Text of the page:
SUBSCRIBE

Breaking News on the Global Animal Feed Industry

Trends > Antibiotics

UK poultry sector cuts antibiotic use by 50% in one year

By Paul Gander , 11-Aug-2017
Last updated on 11-Aug-2017 at 15:16 GMT2017-08-11T15:16:33Z

Various alternatives have been used to replace antibiotics in a prophylactic role, including probiotics, butyrate and organic acids: 'Our members keep trialin different methods, but we don’t have any scientific evidence as to whether one alternative or more in combination has led to reductions in the use of antibiotics,” said Kaul. “Trials have been taking place, but we don’t have any results yet.' © istock
Various alternatives have been used to replace antibiotics in a prophylactic role, including probiotics, butyrate and organic acids: 'Our members keep trialin different methods, but we don’t have any scientific evidence as to whether one alternative or more in combination has led to reductions in the use of antibiotics,” said Kaul. “Trials have been taking place, but we don’t have any results yet.' © istock

UK poultry farmers not only halved antibiotic usage during the year to 2016 and eliminated the prophylactic use of antibiotics altogether, they did this as part of a 71% reduction in use since 2012, over a five-year period when poultry meat production increased by 11%, says the BPC.

The 50% reduction in a single year was accounted for by a cut of 40% or so in chickens and 64% in turkeys. 

Additional achievements listed in the British Poultry Council’s (BPC’s) 2017 Antibiotic Stewardship Report include an end to the use of Colistin (Polymyxins) and the development of new antibiotic standards associated with the Red Tractor quality assurance mark. The new standards are due to be introduced in October.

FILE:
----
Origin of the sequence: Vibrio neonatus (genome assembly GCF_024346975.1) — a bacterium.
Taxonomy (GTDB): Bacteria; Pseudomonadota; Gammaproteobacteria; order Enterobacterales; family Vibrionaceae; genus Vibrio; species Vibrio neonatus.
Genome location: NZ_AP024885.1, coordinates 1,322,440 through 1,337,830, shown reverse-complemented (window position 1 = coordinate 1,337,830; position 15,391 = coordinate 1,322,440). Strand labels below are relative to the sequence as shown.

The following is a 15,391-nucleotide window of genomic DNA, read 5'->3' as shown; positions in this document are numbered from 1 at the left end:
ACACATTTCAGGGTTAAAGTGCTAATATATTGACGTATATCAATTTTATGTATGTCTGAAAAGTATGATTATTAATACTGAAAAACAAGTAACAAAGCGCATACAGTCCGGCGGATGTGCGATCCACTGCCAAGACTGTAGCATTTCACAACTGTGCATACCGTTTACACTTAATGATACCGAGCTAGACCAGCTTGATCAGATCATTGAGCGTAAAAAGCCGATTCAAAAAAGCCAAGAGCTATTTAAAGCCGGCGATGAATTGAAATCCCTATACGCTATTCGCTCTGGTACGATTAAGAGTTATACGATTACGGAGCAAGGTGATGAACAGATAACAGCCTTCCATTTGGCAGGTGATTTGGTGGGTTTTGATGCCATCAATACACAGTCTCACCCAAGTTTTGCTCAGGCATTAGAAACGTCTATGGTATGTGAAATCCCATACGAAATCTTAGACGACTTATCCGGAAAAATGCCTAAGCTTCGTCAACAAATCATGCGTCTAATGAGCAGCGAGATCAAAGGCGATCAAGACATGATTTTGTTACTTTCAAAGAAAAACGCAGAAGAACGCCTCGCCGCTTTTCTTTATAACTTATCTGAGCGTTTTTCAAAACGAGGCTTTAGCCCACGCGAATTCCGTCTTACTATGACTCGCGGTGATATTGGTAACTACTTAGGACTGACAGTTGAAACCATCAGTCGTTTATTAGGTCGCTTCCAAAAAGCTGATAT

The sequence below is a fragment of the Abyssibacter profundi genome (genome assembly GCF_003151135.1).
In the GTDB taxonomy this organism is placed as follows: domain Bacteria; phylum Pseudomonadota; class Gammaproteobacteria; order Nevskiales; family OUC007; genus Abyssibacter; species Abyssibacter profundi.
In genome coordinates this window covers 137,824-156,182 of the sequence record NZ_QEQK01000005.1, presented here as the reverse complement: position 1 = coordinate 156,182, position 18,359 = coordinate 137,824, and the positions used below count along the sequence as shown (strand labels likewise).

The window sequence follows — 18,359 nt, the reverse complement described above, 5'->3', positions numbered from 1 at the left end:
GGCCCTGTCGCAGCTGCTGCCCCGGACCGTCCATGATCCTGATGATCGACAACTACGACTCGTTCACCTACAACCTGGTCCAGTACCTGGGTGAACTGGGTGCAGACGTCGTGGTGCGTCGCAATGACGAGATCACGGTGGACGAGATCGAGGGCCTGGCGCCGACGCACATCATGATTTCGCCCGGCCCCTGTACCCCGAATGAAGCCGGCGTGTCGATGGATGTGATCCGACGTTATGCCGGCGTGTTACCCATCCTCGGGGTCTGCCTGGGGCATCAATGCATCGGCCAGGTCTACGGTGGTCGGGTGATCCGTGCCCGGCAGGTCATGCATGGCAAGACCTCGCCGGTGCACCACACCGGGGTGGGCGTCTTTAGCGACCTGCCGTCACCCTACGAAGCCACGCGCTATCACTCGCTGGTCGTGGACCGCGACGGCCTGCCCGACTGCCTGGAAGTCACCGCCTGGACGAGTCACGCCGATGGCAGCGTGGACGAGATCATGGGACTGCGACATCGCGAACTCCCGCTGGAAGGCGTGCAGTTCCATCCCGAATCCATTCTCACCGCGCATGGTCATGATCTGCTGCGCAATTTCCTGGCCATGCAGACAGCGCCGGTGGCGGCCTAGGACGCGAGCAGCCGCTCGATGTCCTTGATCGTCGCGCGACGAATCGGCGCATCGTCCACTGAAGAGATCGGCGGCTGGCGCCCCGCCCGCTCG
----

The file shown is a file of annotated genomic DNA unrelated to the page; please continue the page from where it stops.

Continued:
Between 2012 and 2016, cuts to what the World Health Organization (WHO) classifies as Critically Important Antibiotics (CIAs) included a 77% reduction in the use of Macrolides and a 72% reduction in Fluoroquinolones. The use of Tetracyclines dropped by 82% over the same period, and Amoxicillin by 48%.

“All of this has been driven by the BPC’s clinical governance approach, and the critical decision-making about whether to apply antibiotics and, if so, how much; whether there are other options or other antibiotics as an alternative to CIAs,” public affairs manager Shraddha Kaul explained to FeedNavigator.

The BPC states, “zero use [of antibiotics] is not an option,” instead emphasizing sustainable use.

Probiotics, butyrate and organic acids

Various alternatives have been used to replace antibiotics in a prophylactic role, including probiotics, butyrate and organic acids. “Our members keep trialing different methods, but we don’t have any scientific evidence as to whether one alternative or more in combination has led to reductions in the use of antibiotics,” said Kaul. “Trials have been taking place, but we don’t have any results yet.”

The BPC report talks about the ‘3 Rs’: replace, reduce and refine. The latter involves refining best practice in terms of the strategies applied to reductions in use. “It comes down to data collection and asking how you can make even more improvements,” she said. “We run [the stewardship group] and our members are a part of it. An exchange takes place with regular feedback, as well as the big-picture data.”

With the introduction of BPC Antibiotic Stewardship in 2011, the poultry meat industry became the first UK livestock sector to systematically compile antibiotic usage data and communicate it to the Veterinary Medicines Directorate. Annual data is published in the UK Veterinary Antimicrobial Resistance and Sales Surveillance (UK-VARSS) report.

According to the BPC, the next challenge is to examine the links between antibiotic use and resistance in the poultry production chain.

Related products

Related suppliers

Key Industry Events